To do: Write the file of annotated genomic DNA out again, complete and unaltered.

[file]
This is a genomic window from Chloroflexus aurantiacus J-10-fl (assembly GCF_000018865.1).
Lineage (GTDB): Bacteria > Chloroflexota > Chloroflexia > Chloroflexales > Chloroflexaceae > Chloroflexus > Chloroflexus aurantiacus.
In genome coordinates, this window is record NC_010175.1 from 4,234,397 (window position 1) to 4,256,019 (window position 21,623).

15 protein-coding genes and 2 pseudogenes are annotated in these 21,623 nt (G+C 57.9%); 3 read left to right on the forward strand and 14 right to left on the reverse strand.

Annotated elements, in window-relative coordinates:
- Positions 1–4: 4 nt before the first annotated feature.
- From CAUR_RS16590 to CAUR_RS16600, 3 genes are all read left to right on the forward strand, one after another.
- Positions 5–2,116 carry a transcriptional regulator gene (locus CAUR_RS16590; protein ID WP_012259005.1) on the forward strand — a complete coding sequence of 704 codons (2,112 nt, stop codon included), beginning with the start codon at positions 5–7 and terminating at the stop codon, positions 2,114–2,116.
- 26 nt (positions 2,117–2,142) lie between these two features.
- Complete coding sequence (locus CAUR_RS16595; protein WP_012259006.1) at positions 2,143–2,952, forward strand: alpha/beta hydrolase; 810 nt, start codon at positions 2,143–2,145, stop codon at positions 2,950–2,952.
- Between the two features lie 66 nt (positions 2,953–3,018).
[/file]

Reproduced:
This is a genomic window from Chloroflexus aurantiacus J-10-fl (assembly GCF_000018865.1).
Lineage (GTDB): Bacteria > Chloroflexota > Chloroflexia > Chloroflexales > Chloroflexaceae > Chloroflexus > Chloroflexus aurantiacus.
In genome coordinates, this window is record NC_010175.1 from 4,234,397 (window position 1) to 4,256,019 (window position 21,623).

15 protein-coding genes and 2 pseudogenes are annotated in these 21,623 nt (G+C 57.9%); 3 read left to right on the forward strand and 14 right to left on the reverse strand.

Annotated elements, in window-relative coordinates:
- Positions 1–4: 4 nt before the first annotated feature.
- From CAUR_RS16590 to CAUR_RS16600, 3 genes are all read left to right on the forward strand, one after another.
- Positions 5–2,116 carry a transcriptional regulator gene (locus CAUR_RS16590; protein ID WP_012259005.1) on the forward strand — a complete coding sequence of 704 codons (2,112 nt, stop codon included), beginning with the start codon at positions 5–7 and terminating at the stop codon, positions 2,114–2,116.
- 26 nt (positions 2,117–2,142) lie between these two features.
- Complete coding sequence (locus CAUR_RS16595; protein WP_012259006.1) at positions 2,143–2,952, forward strand: alpha/beta hydrolase; 810 nt, start codon at positions 2,143–2,145, stop codon at positions 2,950–2,952.
- Between the two features lie 66 nt (positions 2,953–3,018).